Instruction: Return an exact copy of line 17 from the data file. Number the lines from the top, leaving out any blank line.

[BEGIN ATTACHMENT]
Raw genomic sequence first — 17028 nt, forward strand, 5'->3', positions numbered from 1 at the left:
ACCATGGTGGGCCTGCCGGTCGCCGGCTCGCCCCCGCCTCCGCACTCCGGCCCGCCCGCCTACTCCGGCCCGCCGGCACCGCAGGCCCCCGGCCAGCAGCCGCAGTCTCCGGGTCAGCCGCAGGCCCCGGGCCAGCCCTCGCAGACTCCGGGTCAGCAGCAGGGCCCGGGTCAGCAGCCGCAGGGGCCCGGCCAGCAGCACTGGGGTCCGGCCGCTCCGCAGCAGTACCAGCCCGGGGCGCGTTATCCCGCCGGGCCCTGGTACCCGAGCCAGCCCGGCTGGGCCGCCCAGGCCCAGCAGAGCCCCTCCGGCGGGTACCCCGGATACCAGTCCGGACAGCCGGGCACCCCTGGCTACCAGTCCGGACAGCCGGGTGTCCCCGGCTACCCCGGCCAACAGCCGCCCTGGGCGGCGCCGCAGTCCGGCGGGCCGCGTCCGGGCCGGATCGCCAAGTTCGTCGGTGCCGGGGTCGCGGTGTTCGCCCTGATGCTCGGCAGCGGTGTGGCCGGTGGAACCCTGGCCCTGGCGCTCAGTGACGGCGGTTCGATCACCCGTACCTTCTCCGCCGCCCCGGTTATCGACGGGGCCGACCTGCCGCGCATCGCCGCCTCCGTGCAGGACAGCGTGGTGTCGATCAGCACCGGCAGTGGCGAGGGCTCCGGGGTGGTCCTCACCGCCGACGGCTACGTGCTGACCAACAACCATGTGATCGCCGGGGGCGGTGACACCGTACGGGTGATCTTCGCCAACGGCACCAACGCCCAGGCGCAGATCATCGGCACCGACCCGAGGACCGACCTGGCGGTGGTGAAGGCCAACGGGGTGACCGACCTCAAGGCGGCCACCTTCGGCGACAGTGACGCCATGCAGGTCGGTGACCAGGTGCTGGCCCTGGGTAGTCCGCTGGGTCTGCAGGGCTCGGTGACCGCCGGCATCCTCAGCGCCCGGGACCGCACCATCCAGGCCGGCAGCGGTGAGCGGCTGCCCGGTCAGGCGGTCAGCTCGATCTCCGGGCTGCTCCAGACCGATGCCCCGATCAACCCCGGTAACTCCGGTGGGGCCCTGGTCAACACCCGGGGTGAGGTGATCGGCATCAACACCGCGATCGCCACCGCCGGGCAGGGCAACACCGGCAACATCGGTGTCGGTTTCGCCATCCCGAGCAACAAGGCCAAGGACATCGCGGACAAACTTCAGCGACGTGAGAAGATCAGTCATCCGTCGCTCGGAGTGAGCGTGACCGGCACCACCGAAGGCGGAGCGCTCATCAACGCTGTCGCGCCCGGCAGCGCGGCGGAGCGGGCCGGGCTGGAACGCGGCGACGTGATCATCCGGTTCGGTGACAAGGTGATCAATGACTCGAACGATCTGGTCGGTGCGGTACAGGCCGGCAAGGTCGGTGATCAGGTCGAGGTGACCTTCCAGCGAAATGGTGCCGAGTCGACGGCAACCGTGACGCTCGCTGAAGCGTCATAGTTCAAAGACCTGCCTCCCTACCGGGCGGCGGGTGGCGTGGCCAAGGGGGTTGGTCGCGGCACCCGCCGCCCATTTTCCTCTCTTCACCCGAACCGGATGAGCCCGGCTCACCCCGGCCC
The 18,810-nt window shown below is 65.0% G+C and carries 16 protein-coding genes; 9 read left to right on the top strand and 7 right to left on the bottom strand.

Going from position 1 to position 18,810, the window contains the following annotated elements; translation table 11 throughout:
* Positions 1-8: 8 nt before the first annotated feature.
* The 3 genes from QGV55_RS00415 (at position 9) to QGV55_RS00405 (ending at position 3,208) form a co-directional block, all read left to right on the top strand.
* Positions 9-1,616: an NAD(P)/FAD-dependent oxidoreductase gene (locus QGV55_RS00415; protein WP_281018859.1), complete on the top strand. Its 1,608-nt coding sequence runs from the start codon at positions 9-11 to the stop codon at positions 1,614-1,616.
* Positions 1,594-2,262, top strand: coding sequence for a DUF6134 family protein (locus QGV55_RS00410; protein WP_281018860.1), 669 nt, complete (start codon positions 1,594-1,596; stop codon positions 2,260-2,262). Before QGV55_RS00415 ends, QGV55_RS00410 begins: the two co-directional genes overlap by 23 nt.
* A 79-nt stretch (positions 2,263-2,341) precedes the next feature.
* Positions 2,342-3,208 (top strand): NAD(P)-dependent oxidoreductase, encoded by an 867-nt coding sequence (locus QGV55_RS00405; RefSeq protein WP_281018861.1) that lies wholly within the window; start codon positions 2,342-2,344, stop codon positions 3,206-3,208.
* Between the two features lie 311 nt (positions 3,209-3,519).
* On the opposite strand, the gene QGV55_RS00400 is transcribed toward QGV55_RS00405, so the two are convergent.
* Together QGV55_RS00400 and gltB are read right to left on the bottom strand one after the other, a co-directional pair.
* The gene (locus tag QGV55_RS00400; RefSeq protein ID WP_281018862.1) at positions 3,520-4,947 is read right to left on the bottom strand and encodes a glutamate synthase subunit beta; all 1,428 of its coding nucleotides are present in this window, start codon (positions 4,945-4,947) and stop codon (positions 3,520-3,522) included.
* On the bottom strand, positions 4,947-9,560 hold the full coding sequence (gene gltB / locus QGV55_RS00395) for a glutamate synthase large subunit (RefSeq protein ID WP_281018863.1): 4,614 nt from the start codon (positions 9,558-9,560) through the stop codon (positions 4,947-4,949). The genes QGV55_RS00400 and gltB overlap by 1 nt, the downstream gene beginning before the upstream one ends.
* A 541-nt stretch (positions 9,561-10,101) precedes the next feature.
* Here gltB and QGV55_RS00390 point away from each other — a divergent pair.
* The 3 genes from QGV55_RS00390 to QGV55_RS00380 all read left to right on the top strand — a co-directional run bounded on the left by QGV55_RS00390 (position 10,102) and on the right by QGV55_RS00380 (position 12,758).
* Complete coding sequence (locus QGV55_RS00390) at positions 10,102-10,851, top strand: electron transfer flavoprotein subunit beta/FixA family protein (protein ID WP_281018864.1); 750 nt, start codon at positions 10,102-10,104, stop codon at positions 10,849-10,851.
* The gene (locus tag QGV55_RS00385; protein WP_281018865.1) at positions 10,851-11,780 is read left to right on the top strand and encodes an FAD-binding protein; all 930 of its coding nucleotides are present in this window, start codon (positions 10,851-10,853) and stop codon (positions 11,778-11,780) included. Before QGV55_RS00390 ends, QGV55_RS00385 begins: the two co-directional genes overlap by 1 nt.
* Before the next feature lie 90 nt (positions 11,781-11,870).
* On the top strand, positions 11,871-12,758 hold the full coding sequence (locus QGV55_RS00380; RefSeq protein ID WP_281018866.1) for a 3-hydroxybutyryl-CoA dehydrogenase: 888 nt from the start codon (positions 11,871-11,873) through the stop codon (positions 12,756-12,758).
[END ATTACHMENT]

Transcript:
* Here gltB and QGV55_RS00390 point away from each other — a divergent pair.